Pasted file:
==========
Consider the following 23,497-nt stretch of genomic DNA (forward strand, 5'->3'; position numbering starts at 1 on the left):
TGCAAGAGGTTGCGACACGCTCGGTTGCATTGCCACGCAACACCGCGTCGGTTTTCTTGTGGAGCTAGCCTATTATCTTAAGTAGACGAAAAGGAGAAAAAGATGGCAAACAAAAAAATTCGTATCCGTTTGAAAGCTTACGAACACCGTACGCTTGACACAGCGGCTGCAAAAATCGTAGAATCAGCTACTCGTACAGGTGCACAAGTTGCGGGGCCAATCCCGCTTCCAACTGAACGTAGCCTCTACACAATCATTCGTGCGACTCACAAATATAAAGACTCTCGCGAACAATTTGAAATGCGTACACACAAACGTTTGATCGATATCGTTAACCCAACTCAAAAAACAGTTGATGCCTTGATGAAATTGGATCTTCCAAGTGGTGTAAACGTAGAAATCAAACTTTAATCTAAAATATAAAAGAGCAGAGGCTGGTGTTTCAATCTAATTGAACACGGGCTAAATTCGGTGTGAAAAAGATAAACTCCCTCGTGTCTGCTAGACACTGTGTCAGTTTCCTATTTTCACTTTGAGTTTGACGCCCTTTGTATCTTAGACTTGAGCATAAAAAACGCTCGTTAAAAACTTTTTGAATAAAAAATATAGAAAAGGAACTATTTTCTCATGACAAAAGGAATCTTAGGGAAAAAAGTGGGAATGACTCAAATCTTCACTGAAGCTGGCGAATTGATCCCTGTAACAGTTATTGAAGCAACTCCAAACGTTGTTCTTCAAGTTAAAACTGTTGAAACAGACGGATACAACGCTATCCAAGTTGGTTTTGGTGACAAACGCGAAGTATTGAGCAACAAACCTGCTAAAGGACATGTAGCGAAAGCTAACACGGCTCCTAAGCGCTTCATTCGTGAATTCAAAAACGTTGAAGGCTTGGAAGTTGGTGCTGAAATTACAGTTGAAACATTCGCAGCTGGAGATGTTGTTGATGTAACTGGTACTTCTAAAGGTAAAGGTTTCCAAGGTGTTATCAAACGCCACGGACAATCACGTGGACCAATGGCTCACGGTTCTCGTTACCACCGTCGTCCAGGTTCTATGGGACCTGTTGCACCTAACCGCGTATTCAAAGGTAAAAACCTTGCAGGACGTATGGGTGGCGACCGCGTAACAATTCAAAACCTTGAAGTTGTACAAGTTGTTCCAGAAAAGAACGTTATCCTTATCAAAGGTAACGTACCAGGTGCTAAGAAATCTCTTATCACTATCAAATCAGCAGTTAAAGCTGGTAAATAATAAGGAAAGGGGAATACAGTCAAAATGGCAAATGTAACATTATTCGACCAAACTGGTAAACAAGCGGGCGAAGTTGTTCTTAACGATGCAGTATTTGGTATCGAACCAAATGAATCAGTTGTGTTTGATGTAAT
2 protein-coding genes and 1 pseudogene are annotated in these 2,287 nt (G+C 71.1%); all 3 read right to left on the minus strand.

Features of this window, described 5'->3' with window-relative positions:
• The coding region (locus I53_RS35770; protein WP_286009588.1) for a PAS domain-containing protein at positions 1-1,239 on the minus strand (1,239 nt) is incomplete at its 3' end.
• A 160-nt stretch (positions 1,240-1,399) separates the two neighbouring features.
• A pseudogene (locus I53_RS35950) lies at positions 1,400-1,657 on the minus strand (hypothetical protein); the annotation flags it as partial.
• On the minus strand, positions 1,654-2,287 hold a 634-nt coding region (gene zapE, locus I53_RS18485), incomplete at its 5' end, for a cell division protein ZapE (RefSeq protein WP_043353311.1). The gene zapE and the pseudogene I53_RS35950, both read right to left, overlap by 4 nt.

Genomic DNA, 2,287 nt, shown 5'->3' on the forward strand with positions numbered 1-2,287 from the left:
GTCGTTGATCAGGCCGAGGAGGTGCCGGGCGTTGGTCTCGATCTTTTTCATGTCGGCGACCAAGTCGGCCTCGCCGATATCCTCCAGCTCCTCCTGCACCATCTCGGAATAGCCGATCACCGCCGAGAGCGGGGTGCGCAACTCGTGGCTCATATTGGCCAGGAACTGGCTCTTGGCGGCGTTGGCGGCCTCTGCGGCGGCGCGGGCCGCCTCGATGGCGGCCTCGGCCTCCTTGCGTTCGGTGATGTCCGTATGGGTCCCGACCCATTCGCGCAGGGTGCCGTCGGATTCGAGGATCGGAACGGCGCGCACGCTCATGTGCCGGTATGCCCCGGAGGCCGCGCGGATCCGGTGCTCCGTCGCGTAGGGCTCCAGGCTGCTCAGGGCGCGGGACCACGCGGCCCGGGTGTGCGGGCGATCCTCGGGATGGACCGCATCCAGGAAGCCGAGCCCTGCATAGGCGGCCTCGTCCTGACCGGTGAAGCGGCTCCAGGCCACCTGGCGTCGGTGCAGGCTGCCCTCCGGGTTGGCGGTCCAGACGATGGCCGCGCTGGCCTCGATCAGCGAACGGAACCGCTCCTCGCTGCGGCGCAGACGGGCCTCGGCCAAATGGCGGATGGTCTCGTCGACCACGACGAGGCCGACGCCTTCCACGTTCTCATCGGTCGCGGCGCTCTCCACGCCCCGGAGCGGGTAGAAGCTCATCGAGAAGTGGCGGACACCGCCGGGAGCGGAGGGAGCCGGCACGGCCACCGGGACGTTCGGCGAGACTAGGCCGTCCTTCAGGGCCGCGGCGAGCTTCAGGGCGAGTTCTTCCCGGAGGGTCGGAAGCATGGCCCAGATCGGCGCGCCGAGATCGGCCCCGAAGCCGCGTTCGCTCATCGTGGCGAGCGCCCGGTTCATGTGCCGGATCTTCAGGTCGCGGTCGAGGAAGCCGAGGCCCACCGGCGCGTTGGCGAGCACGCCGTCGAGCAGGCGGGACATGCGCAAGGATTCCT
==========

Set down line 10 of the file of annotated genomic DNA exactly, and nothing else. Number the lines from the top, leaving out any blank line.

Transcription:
GTCGTTGATCAGGCCGAGGAGGTGCCGGGCGTTGGTCTCGATCTTTTTCATGTCGGCGACCAAGTCGGCCTCGCCGATATCCTCCAGCTCCTCCTGCACCATCTCGGAATAGCCGATCACCGCCGAGAGCGGGGTGCGCAACTCGTGGCTCATATTGGCCAGGAACTGGCTCTTGGCGGCGTTGGCGGCCTCTGCGGCGGCGCGGGCCGCCTCGATGGCGGCCTCGGCCTCCTTGCGTTCGGTGATGTCCGTATGGGTCCCGACCCATTCGCGCAGGGTGCCGTCGGATTCGAGGATCGGAACGGCGCGCACGCTCATGTGCCGGTATGCCCCGGAGGCCGCGCGGATCCGGTGCTCCGTCGCGTAGGGCTCCAGGCTGCTCAGGGCGCGGGACCACGCGGCCCGGGTGTGCGGGCGATCCTCGGGATGGACCGCATCCAGGAAGCCGAGCCCTGCATAGGCGGCCTCGTCCTGACCGGTGAAGCGGCTCCAGGCCACCTGGCGTCGGTGCAGGCTGCCCTCCGGGTTGGCGGTCCAGACGATGGCCGCGCTGGCCTCGATCAGCGAACGGAACCGCTCCTCGCTGCGGCGCAGACGGGCCTCGGCCAAATGGCGGATGGTCTCGTCGACCACGACGAGGCCGACGCCTTCCACGTTCTCATCGGTCGCGGCGCTCTCCACGCCCCGGAGCGGGTAGAAGCTCATCGAGAAGTGGCGGACACCGCCGGGAGCGGAGGGAGCCGGCACGGCCACCGGGACGTTCGGCGAGACTAGGCCGTCCTTCAGGGCCGCGGCGAGCTTCAGGGCGAGTTCTTCCCGGAGGGTCGGAAGCATGGCCCAGATCGGCGCGCCGAGATCGGCCCCGAAGCCGCGTTCGCTCATCGTGGCGAGCGCCCGGTTCATGTGCCGGATCTTCAGGTCGCGGTCGAGGAAGCCGAGGCCCACCGGCGCGTTGGCGAGCACGCCGTCGAGCAGGCGGGACATGCGCAAGGATTCCT